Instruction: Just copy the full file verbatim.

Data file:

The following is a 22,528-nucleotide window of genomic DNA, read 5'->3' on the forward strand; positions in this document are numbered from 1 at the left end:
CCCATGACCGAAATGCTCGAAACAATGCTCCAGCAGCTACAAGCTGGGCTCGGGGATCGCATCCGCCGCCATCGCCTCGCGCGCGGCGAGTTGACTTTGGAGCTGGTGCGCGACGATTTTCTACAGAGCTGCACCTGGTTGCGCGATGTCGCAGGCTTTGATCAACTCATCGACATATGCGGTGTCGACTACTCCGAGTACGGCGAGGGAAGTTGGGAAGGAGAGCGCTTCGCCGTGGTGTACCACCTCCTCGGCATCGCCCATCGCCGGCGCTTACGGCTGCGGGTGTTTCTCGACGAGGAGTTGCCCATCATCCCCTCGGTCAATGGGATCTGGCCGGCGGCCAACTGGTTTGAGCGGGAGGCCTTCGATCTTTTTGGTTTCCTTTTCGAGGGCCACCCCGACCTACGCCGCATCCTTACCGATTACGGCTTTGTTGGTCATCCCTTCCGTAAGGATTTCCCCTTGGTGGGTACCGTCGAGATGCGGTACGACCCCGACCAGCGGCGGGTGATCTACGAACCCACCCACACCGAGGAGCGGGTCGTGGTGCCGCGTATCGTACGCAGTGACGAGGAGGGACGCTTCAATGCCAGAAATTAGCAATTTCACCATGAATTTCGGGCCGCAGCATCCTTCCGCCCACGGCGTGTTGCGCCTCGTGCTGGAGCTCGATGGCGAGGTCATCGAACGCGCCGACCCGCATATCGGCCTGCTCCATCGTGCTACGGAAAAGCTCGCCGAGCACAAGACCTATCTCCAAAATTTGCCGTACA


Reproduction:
The following is a 22,528-nucleotide window of genomic DNA, read 5'->3' on the forward strand; positions in this document are numbered from 1 at the left end:
CCCATGACCGAAATGCTCGAAACAATGCTCCAGCAGCTACAAGCTGGGCTCGGGGATCGCATCCGCCGCCATCGCCTCGCGCGCGGCGAGTTGACTTTGGAGCTGGTGCGCGACGATTTTCTACAGAGCTGCACCTGGTTGCGCGATGTCGCAGGCTTTGATCAACTCATCGACATATGCGGTGTCGACTACTCCGAGTACGGCGAGGGAAGTTGGGAAGGAGAGCGCTTCGCCGTGGTGTACCACCTCCTCGGCATCGCCCATCGCCGGCGCTTACGGCTGCGGGTGTTTCTCGACGAGGAGTTGCCCATCATCCCCTCGGTCAATGGGATCTGGCCGGCGGCCAACTGGTTTGAGCGGGAGGCCTTCGATCTTTTTGGTTTCCTTTTCGAGGGCCACCCCGACCTACGCCGCATCCTTACCGATTACGGCTTTGTTGGTCATCCCTTCCGTAAGGATTTCCCCTTGGTGGGTACCGTCGAGATGCGGTACGACCCCGACCAGCGGCGGGTGATCTACGAACCCACCCACACCGAGGAGCGGGTCGTGGTGCCGCGTATCGTACGCAGTGACGAGGAGGGACGCTTCAATGCCAGAAATTAGCAATTTCACCATGAATTTCGGGCCGCAGCATCCTTCCGCCCACGGCGTGTTGCGCCTCGTGCTGGAGCTCGATGGCGAGGTCATCGAACGCGCCGACCCGCATATCGGCCTGCTCCATCGTGCTACGGAAAAGCTCGCCGAGCACAAGACCTATCTCCAAAATTTGCCGTACA